BRADENTON, Fla. — The Charleston County Airport District in South Carolina will be in the bond market for the first time in nine years to finance a portion of Charleston International Airport's terminal redevelopment and improvement program.

The Airport District plans to price $174 million of new money airport revenue bonds for retail Tuesday and on Wednesday for institutional investors.

The proceeds will help upgrade the 30-year-old terminal, adding new gates, and responding to requirements of the Transportation Security Administration, according to airport finance director Judith Olmstead. The airport district will contribute $29.6 million in cash toward the upgrades.

Another $43.5 million in taxi lighting and related improvements are slated in the next five years at the small hub airport, which is a joint use facility with the U.S. Air Force.

The bond offering is structured as $144.5 million of tax-exempt bonds subject to the alternative minimum tax and $29.5 million of non-AMT bonds. They are expected to have a 10-year call provision.

The preliminary schedule calls for the Series A bonds to have serial maturities between 2017 and 2033, and term bonds of $40.8 million in 2038 and $23.7 million in 2041. The Series A bonds will have a second lien on revenues and capitalized interest until September 2015. When the district's 2004 refunding bonds mature in 2015, the 2013 bonds will have a first lien on revenues.

The Series B bonds will have a single term maturity in 2043. All bonds are structured to provide level annual debt service.

"I think the Charleston deal will do just fine, as long as the market remains fairly stable," a trader said when asked interest by investors. "I think the key to how well the deal does is the pricing."

The trader noted that Dallas-Fort Worth International Airport priced $225 million of A-rated AMT revenue refunding bonds Aug. 14. That deal sold with all-in yield of 3.88%.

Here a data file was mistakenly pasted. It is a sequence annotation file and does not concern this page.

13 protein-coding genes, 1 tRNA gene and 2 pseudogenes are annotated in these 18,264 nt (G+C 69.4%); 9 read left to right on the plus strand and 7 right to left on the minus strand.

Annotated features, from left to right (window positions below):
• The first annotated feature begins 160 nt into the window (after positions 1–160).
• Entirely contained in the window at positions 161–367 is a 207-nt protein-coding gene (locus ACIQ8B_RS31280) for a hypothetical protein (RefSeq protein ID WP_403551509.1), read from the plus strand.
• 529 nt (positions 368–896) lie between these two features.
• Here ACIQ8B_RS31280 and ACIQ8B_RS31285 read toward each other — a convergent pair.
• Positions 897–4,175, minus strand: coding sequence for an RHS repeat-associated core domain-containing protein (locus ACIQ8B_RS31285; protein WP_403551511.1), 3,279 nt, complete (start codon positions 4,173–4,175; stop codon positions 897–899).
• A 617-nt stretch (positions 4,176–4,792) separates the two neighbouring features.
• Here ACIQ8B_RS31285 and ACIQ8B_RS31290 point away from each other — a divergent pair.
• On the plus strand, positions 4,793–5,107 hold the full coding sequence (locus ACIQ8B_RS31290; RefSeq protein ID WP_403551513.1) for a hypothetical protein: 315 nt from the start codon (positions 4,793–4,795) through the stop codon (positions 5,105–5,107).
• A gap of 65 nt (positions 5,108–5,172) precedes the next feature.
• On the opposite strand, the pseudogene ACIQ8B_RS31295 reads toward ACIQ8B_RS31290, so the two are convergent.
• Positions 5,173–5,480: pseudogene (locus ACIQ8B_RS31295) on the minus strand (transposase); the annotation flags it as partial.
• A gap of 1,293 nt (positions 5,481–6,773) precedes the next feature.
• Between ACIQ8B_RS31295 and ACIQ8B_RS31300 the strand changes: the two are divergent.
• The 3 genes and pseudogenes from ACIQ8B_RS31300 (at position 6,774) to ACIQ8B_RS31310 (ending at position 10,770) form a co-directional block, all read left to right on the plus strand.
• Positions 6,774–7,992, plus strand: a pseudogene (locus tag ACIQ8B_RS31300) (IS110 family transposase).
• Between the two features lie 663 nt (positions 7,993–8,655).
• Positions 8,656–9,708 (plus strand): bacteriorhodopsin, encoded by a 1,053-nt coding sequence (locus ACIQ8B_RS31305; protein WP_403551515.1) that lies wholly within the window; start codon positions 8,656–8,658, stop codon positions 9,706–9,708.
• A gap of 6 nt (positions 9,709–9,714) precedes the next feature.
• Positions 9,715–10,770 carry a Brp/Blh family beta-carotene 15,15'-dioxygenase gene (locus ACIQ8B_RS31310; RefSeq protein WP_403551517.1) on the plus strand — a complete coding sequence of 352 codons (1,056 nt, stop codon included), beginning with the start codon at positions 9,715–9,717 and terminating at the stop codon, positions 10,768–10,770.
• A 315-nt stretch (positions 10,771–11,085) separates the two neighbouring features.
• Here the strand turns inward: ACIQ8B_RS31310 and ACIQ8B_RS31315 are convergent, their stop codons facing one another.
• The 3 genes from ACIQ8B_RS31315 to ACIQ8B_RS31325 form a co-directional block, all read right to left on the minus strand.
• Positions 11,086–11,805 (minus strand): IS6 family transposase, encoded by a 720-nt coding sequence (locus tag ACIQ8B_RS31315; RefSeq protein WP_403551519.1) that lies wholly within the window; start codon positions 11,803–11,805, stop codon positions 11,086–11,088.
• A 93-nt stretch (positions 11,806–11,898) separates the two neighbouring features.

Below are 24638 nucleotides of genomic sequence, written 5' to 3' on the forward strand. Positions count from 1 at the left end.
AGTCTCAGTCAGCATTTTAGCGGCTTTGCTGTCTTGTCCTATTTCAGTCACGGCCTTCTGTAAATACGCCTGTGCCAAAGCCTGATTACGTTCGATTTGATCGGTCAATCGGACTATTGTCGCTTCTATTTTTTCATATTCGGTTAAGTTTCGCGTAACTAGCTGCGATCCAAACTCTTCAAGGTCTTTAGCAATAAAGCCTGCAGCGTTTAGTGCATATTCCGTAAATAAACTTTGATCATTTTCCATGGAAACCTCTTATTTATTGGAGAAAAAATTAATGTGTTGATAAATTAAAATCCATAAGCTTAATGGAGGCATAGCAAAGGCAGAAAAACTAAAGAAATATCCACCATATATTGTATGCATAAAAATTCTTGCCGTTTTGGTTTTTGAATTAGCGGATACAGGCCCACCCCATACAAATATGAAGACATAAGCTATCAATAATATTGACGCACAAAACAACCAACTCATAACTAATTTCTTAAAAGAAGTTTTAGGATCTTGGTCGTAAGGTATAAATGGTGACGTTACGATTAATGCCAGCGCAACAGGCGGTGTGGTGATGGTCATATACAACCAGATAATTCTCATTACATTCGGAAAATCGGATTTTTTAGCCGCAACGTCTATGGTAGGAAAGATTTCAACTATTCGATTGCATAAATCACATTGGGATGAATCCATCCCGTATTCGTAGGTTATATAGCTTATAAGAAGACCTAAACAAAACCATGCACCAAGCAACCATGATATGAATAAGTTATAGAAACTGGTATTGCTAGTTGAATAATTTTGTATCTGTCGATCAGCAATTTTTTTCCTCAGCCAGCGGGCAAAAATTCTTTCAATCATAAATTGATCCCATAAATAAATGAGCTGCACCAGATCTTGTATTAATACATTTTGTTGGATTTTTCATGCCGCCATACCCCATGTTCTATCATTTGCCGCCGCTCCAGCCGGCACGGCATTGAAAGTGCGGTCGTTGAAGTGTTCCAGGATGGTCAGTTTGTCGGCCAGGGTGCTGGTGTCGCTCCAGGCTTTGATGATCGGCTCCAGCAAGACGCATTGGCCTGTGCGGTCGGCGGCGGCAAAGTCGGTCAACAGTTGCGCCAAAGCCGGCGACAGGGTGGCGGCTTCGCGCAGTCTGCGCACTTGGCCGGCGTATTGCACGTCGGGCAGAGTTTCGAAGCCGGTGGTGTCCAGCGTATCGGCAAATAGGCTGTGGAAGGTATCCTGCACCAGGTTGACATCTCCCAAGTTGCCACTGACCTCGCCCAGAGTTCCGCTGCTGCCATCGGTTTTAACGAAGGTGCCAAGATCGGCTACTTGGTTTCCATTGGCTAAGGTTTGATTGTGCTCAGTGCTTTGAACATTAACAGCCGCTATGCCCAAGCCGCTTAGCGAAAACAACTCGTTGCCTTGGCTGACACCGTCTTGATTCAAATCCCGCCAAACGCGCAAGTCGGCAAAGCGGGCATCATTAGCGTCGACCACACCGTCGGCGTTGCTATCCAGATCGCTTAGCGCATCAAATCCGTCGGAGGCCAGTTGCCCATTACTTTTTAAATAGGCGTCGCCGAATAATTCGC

"I don't think there are many balances around, and I think the [DFW] deal was a success" the trader said, who added that the success of the sale was an interesting development in light of the U.S. Justice Department's suit opposing the merger of DFW's largest tenant, American Airlines, with US Airways.

At Charleston International, the top carriers are Delta, US Air, and Southwest. After the merger between American and US Air the combined airline would have 30% market share, according to the preliminary official statement. It also said the impact of the merger could not be predicted.

Moody's Investors Service assigned an A1 rating to the airport district's bonds. Moody's also changed the outlook to negative from stable.

"The negative outlook reflects the size and scope of a construction program that will transform the airport but also create risks that will need to be carefully managed, including the potential for cost over-runs, delays, and airport disruptions, combined with unexpected management changes at a sensitive time," said Moody's analyst Myra Shankin. "These challenges have the potential to put downward pressure on the rating."

Standard & Poor's assigned an A rating to the new bond issue, and said the outlook is stable. S&P also raised its rating on the district's 2004 bonds to A-plus from A due to expected strong debt service coverage through final maturity in 2015 on a lien that is now closed.

"I would just like emphasize we have been planning this [improvement program] for many years and our long-standing goals are stability and conservatism," Olmstead said. "We have a good percentage of non-aeronautical revenue and have been able to maintain small increases in expenses."

Airport parking is staffed by district employees, so the revenues are retained by the district, she said. The district has more than 1,000 days cash-on-hand and does not expect to go below 550.

With the joint use agreement at Charleston International, the Air Force maintains the airport's 7,000-foot runway and its 9,000-foot runway, according to Olmstead.

The Boeing Co.'s 787 Dreamliner assembly plant is located adjacent to the airport on 265 acres. It employs 6,000 workers.

Boeing recently announced plans to add a $1 billion expansion of its plant, and is in the process of purchasing 320 acres from the airport district. The expansion is expected to create 2,000 jobs over the next eight years.

Bank of America Merrill Lunch is the book-runner for the bonds. Raymond James & Associates Inc. and Wells Fargo Securities also underwriting the deal.

Public Financial Management Inc. is financial advisor.

Peck, Shaffer & Williams LLP and Howell Linkous & Nettles LLC are co-bond counsel. Parker Poe Adams & Bernstein LLP is underwriters' counsel.

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